- The Washington Times - Tuesday, June 28, 2022

A top GOP lawmaker accused the State Department of obstructing the work of a congressionally-mandated watchdog in a bid to cover up for the Biden administration’s failures during the calamitous withdrawal from Afghanistan In the summer of 2021.

Texas Rep. Michael McCaul, ranking Republican on the House Foreign Affairs Committee, slammed the State Department for refusing to cooperate with the Special Inspector General for Afghanistan Reconstruction (SIGAR) because the agency “won’t repeat the false Biden administration talking points on Afghanistan.”

“It’s in direct violation of President Biden’s promise that ‘watchdogs have been welcomed back’ in his administration,” Mr. McCaul said in a statement. 



The clash broke out into the open last week when longtime SIGAR chief John F. Sopko sent letters to several key congressional leaders along with Secretary of State Antony Blinken and Samantha Power, administrator of the U.S. Agency for International Development (USAID), complaining about the lack of cooperation from the administration and both agencies’ “repeated and continuing refusal to provide information and assistance requested by my office.”

Mr. Sopko, who has written stinging appraisals of U.S. military and reconstruction efforts in the 20-year mission in Afghanistan, said he was “particularly surprised” at the lack of support from the two agencies.

“After more than a decade of cooperation with my office, [the State Department and USAID] have now refused to provide information and assistance needed for several audits and Congressionally-mandated reviews,” Mr. Sopko wrote last week. 


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He accused the Biden administration of stonewalling SIGAR on several subjects under review, including the collapse of the U.S.-backed government in Afghanistan; whether the State Department and USAID are complying with laws prohibiting the transfer of funds to the ruling Taliban; and ongoing humanitarian and developing programs supporting the Afghan people.

“Congress and American taxpayers deserve to know why the Afghan government collapsed after all that assistance, where the money went, and how taxpayer money is now being spent in Afghanistan,” Mr. Sopko wrote.

That letter brought a riposte from State Department spokesman Ned Price, who said SIGAR’s work last month about the collapse of the Afghan military didn’t reflect the “consensus view” of the U.S. government and that Mr. Sopko‘s investigators were not taking department arguments into account.

“Many parts of the U.S. government, including the State Department, have unique insights into developments in Afghanistan last year that were not captured in the report. And we don’t concur with many aspects of the report,” Mr. Price said during a June 22 press conference. “SIGAR did not request input from the State Department in the process of drafting this report, nor did they afford us an opportunity to review the draft before it was finalized, as had been a regular process for other reports.”

In a letter to SIGAR General Counsel John G. Arlington, State Department and USAID attorneys said the watchdog agency’s mandate only covers oversight of funds used in the reconstruction of Afghanistan and not humanitarian and development assistance.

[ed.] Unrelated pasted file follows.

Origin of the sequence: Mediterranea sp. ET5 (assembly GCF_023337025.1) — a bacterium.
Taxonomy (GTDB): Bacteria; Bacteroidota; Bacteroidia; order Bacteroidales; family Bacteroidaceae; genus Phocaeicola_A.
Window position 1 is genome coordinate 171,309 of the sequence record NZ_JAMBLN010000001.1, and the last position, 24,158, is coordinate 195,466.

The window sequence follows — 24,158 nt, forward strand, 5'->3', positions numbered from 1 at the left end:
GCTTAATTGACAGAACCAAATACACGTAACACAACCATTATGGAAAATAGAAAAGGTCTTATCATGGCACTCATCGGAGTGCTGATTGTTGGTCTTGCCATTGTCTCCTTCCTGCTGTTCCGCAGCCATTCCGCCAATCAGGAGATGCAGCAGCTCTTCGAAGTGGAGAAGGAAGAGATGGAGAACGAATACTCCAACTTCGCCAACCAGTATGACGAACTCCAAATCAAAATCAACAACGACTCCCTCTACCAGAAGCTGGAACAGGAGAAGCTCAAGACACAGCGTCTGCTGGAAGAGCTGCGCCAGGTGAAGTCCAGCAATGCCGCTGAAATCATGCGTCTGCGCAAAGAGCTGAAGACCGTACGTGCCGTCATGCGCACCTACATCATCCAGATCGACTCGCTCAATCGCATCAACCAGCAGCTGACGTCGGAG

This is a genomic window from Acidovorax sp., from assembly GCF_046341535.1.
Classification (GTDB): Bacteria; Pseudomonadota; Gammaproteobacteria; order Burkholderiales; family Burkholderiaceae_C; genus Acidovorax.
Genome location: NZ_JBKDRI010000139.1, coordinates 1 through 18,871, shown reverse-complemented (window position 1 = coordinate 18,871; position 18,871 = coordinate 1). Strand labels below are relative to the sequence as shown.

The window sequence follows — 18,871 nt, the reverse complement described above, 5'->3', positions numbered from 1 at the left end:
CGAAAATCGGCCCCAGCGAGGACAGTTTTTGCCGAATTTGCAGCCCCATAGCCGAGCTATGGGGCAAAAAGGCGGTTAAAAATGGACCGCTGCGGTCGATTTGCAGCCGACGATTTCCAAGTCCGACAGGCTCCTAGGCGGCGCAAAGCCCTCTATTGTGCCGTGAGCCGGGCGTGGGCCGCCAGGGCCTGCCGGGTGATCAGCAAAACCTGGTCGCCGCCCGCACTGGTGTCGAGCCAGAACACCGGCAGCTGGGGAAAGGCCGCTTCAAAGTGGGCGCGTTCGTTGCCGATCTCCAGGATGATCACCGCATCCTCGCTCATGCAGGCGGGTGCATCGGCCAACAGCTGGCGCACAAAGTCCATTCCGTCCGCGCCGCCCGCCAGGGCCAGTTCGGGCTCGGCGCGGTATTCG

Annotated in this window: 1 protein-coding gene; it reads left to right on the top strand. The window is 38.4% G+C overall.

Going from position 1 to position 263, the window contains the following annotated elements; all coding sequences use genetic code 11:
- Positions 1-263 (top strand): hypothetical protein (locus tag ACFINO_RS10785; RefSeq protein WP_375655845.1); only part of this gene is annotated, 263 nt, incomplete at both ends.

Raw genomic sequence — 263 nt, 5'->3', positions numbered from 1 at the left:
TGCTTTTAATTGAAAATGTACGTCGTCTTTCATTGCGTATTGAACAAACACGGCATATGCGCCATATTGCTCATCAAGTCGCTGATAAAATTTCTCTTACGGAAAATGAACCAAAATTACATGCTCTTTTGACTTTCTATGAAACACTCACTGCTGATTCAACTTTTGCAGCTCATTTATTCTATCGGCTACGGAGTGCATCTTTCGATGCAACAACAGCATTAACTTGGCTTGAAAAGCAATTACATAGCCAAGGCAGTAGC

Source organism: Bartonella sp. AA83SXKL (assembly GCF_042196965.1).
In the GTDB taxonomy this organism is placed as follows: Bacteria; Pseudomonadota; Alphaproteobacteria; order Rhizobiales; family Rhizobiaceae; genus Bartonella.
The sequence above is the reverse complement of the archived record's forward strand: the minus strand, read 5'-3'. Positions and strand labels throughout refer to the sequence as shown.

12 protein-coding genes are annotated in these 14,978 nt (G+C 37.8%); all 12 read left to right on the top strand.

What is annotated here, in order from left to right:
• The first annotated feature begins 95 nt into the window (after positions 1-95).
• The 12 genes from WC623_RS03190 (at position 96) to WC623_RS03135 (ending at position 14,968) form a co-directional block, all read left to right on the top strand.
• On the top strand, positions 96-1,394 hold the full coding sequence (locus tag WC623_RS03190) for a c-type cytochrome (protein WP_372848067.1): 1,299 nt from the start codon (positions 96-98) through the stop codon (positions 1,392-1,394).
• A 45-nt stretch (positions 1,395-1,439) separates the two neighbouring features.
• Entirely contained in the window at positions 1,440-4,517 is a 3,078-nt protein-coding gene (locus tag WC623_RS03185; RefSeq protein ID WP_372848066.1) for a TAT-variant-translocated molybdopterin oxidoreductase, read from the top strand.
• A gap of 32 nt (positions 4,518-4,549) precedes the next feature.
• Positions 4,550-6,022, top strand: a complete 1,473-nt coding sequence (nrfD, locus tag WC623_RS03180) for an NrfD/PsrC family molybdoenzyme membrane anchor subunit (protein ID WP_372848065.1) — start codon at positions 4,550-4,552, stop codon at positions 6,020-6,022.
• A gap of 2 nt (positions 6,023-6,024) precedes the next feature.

“That requested expansion [of the mandate] has not been enacted into law and, as such, activities involving humanitarian and development assistance remain outside SIGAR’s current mandate,” Richard C. Visek, the State Department’s acting legal adviser, and Margaret L. Taylor, USAID’s general counsel, wrote.

The State Department and USAID said SIGAR is asking for information about topics already the subject of oversight by other investigative bodies, including their inspectors general, or fall within the purview of the recently-established Afghanistan War Commission.

But other Republicans backed Mr. McCaul and said the Biden administration’s refusal to work with SIGAR was part of a larger effort to divert attention from the larger failures of the Afghan mission and the triumph of the radical Islamist Taliban movement.

Biden left Americans behind. Biden left our military’s equipment for the Taliban. Biden made decisions that killed 13 U.S. service members and countless Afghan civilians. Now his administration is obstructing congressionally-mandated oversight,” Rep. Greg Steube of Florida said in a statement.

Congress granted SIGAR jurisdiction over all reconstruction spending in Afghanistan, including development and humanitarian aid, Mr. Sopko contended in his letter to Congress.

“Congress was also clear when it required State and USAID to provide SIGAR with information and assistance upon request, and when it unambiguously prohibited agency officials from refusing to cooperate with SIGAR’s work,” he wrote. 

The U.S. is continuing to pour money into Afghanistan even after the U.S. pullout and the establishment of the Taliban regime. On Tuesday, administration officials pledged to give nearly $55 million in immediate humanitarian assistance to people affected by a recent earthquake in southeastern Afghanistan that reportedly claimed at least 1,000 lives and injured countless more.

“The United States has an enduring commitment to the people of Afghanistan, and we welcome and encourage support from our international partners in this time of great need,” Secretary of State Antony J. Blinken said in a statement.

• Mike Glenn can be reached at mglenn@washingtontimes.com.

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